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According to a study done for the Council on Contemporary Families that studied 22 countries (European and English-speaking destinations), the United States has the largest deficit in terms of happiness when comparing parents and people without children. Utilizing the International Social Surveys of 2007 and 2008, and the European Social Surveys from 2006 and 2008, researchers from the University of Texas, Baylor University, and Wake Forest University found that most countries dealt with some pretty unhappy parents while a few, including Norway and Hungary, had more caregivers who were actually happier than nonparents. What’s that really all about?

Well, the study’s findings seem to come about not because, as some would assume, having a child is this soul-crushing thing that zaps you of all your time, money, and energy; but rather, it’s because of the lack of policies set up to provide affordable child care and opportunities for employees to spend time with their kids. Parents from the United States were the most unhappy due to the lack of policy changes that could be most beneficial, including a focus on “the duration and generosity of paid parenting leave, the number of annual paid sick and vacation days guaranteed by law, the cost of child care for the average two-year old as a percent of median wages, and the extent of work schedule flexibility offered to parents of dependent children.”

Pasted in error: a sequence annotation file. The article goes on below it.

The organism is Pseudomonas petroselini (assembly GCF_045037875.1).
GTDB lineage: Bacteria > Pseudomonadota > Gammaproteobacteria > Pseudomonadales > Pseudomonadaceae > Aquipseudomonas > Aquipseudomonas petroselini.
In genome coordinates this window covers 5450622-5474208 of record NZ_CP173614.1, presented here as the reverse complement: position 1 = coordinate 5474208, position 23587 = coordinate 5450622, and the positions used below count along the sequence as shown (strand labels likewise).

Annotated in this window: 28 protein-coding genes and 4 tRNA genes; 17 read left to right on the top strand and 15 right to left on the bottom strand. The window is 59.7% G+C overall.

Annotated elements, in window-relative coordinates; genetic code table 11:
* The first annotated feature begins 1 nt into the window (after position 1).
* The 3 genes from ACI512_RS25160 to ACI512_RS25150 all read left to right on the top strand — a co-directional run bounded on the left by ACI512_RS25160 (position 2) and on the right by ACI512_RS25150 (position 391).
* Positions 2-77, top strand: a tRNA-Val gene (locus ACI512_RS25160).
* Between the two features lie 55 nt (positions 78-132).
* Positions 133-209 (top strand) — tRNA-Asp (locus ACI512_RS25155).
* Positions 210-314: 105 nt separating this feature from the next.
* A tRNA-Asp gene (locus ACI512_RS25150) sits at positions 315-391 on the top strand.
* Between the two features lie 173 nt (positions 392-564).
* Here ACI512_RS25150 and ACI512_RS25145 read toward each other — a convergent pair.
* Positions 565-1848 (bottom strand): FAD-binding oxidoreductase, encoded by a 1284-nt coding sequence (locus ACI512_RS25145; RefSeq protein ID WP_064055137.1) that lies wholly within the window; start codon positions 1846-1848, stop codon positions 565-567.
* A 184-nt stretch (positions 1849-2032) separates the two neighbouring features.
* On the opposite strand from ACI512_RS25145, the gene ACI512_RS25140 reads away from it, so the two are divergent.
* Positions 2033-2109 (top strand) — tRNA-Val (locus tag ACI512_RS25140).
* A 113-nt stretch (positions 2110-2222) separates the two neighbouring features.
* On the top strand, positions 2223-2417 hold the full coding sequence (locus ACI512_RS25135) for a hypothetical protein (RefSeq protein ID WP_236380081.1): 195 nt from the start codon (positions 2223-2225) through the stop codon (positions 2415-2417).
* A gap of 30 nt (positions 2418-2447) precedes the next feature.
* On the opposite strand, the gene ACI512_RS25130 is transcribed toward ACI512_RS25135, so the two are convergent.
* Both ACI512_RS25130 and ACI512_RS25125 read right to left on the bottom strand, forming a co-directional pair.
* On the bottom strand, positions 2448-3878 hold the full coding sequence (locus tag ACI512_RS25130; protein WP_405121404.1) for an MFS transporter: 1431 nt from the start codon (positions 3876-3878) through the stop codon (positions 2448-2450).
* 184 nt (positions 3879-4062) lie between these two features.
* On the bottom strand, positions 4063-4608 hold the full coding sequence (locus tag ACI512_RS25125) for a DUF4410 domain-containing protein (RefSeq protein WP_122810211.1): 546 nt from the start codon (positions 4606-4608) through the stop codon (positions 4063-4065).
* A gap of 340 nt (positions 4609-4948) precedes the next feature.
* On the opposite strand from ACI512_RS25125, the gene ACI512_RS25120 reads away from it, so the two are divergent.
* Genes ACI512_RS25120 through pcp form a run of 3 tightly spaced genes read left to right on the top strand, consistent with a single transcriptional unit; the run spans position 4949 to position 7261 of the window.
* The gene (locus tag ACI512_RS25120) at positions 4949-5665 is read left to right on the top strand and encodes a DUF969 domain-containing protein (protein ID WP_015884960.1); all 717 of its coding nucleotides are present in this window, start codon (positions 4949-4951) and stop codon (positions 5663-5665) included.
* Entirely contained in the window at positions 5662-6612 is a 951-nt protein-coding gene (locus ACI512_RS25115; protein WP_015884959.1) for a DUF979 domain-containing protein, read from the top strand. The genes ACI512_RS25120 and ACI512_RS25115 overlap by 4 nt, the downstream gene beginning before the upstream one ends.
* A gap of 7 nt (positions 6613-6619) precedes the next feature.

Without some flexibility with these things, many mothers and fathers find it hard to balance their work responsibilities and their familial obligations. As researchers pointed out, countries that had pretty solid policies to help working parents found no gap in happiness for those with kids and those without. In fact, they found that policies that were beneficial for nonparents, including guaranteed minimum paid sick leave and vacation days, helped parents and made everyone happier. The same was true for certain countries that offered less expensive out-of-pocket costs for child care. Fathers reported that their happiness was more likely to be impacted by child care costs, and mothers said their happiness was most affected by time policies, including paid sick and vacation days, allowing them more or less time to be at home with their families.

So to summarize, the better the packages and policies that benefit working moms and dads, the happier they are. When they aren’t so accommodating for parents, you see the large gap in happiness between those with and without children. The less stressful balancing work while raising children is for parents, it seems, the happier everyone is.

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